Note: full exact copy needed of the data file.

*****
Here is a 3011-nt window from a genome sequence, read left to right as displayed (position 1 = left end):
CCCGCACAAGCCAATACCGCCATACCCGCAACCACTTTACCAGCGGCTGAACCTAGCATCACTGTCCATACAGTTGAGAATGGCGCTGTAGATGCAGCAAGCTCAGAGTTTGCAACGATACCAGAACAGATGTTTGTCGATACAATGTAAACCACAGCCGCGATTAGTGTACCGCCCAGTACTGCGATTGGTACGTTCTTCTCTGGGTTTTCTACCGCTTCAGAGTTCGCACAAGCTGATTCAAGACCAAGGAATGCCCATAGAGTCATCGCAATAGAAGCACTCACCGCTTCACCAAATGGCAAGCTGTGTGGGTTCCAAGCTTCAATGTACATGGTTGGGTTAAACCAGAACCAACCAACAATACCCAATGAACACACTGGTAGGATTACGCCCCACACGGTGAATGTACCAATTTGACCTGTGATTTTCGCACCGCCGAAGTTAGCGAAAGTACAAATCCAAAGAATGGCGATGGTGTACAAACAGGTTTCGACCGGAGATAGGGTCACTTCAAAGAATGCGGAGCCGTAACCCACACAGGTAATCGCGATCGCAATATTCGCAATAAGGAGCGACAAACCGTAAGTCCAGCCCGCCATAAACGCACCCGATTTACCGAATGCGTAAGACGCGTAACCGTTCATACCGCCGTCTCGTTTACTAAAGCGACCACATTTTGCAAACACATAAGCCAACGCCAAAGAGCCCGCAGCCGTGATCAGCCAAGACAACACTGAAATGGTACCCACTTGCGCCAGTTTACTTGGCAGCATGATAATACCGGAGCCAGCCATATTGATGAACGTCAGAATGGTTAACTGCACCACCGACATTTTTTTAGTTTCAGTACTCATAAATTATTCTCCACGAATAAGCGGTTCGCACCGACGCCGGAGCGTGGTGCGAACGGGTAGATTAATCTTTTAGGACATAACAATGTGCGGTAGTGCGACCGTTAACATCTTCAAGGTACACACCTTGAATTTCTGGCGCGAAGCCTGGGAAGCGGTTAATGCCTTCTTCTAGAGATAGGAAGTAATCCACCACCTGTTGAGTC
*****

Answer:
Here is a 3011-nt window from a genome sequence, read left to right as displayed (position 1 = left end):
CCCGCACAAGCCAATACCGCCATACCCGCAACCACTTTACCAGCGGCTGAACCTAGCATCACTGTCCATACAGTTGAGAATGGCGCTGTAGATGCAGCAAGCTCAGAGTTTGCAACGATACCAGAACAGATGTTTGTCGATACAATGTAAACCACAGCCGCGATTAGTGTACCGCCCAGTACTGCGATTGGTACGTTCTTCTCTGGGTTTTCTACCGCTTCAGAGTTCGCACAAGCTGATTCAAGACCAAGGAATGCCCATAGAGTCATCGCAATAGAAGCACTCACCGCTTCACCAAATGGCAAGCTGTGTGGGTTCCAAGCTTCAATGTACATGGTTGGGTTAAACCAGAACCAACCAACAATACCCAATGAACACACTGGTAGGATTACGCCCCACACGGTGAATGTACCAATTTGACCTGTGATTTTCGCACCGCCGAAGTTAGCGAAAGTACAAATCCAAAGAATGGCGATGGTGTACAAACAGGTTTCGACCGGAGATAGGGTCACTTCAAAGAATGCGGAGCCGTAACCCACACAGGTAATCGCGATCGCAATATTCGCAATAAGGAGCGACAAACCGTAAGTCCAGCCCGCCATAAACGCACCCGATTTACCGAATGCGTAAGACGCGTAACCGTTCATACCGCCGTCTCGTTTACTAAAGCGACCACATTTTGCAAACACATAAGCCAACGCCAAAGAGCCCGCAGCCGTGATCAGCCAAGACAACACTGAAATGGTACCCACTTGCGCCAGTTTACTTGGCAGCATGATAATACCGGAGCCAGCCATATTGATGAACGTCAGAATGGTTAACTGCACCACCGACATTTTTTTAGTTTCAGTACTCATAAATTATTCTCCACGAATAAGCGGTTCGCACCGACGCCGGAGCGTGGTGCGAACGGGTAGATTAATCTTTTAGGACATAACAATGTGCGGTAGTGCGACCGTTAACATCTTCAAGGTACACACCTTGAATTTCTGGCGCGAAGCCTGGGAAGCGGTTAATGCCTTCTTCTAGAGATAGGAAGTAATCCACCACCTGTTGAGTC